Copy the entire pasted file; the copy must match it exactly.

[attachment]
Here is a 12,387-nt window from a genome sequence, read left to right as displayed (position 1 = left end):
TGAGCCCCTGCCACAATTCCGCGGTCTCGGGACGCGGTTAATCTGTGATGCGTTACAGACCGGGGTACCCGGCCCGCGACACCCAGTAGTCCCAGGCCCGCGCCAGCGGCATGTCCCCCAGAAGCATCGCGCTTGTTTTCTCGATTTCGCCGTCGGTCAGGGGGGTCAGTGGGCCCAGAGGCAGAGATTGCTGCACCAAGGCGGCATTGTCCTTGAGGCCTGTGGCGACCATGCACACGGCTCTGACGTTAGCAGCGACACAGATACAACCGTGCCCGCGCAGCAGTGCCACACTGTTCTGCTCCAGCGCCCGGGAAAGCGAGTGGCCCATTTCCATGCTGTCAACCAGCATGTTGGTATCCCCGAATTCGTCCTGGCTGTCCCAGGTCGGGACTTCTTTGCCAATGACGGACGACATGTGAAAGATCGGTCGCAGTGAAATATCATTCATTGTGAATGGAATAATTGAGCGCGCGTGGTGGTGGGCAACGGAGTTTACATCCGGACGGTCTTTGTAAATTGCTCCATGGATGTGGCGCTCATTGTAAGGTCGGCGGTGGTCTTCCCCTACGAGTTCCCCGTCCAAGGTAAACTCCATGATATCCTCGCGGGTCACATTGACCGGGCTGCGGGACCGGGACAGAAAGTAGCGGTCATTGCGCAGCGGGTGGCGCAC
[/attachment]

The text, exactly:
Here is a 12,387-nt window from a genome sequence, read left to right as displayed (position 1 = left end):
TGAGCCCCTGCCACAATTCCGCGGTCTCGGGACGCGGTTAATCTGTGATGCGTTACAGACCGGGGTACCCGGCCCGCGACACCCAGTAGTCCCAGGCCCGCGCCAGCGGCATGTCCCCCAGAAGCATCGCGCTTGTTTTCTCGATTTCGCCGTCGGTCAGGGGGGTCAGTGGGCCCAGAGGCAGAGATTGCTGCACCAAGGCGGCATTGTCCTTGAGGCCTGTGGCGACCATGCACACGGCTCTGACGTTAGCAGCGACACAGATACAACCGTGCCCGCGCAGCAGTGCCACACTGTTCTGCTCCAGCGCCCGGGAAAGCGAGTGGCCCATTTCCATGCTGTCAACCAGCATGTTGGTATCCCCGAATTCGTCCTGGCTGTCCCAGGTCGGGACTTCTTTGCCAATGACGGACGACATGTGAAAGATCGGTCGCAGTGAAATATCATTCATTGTGAATGGAATAATTGAGCGCGCGTGGTGGTGGGCAACGGAGTTTACATCCGGACGGTCTTTGTAAATTGCTCCATGGATGTGGCGCTCATTGTAAGGTCGGCGGTGGTCTTCCCCTACGAGTTCCCCGTCCAAGGTAAACTCCATGATATCCTCGCGGGTCACATTGACCGGGCTGCGGGACCGGGACAGAAAGTAGCGGTCATTGCGCAGCGGGTGGCGCAC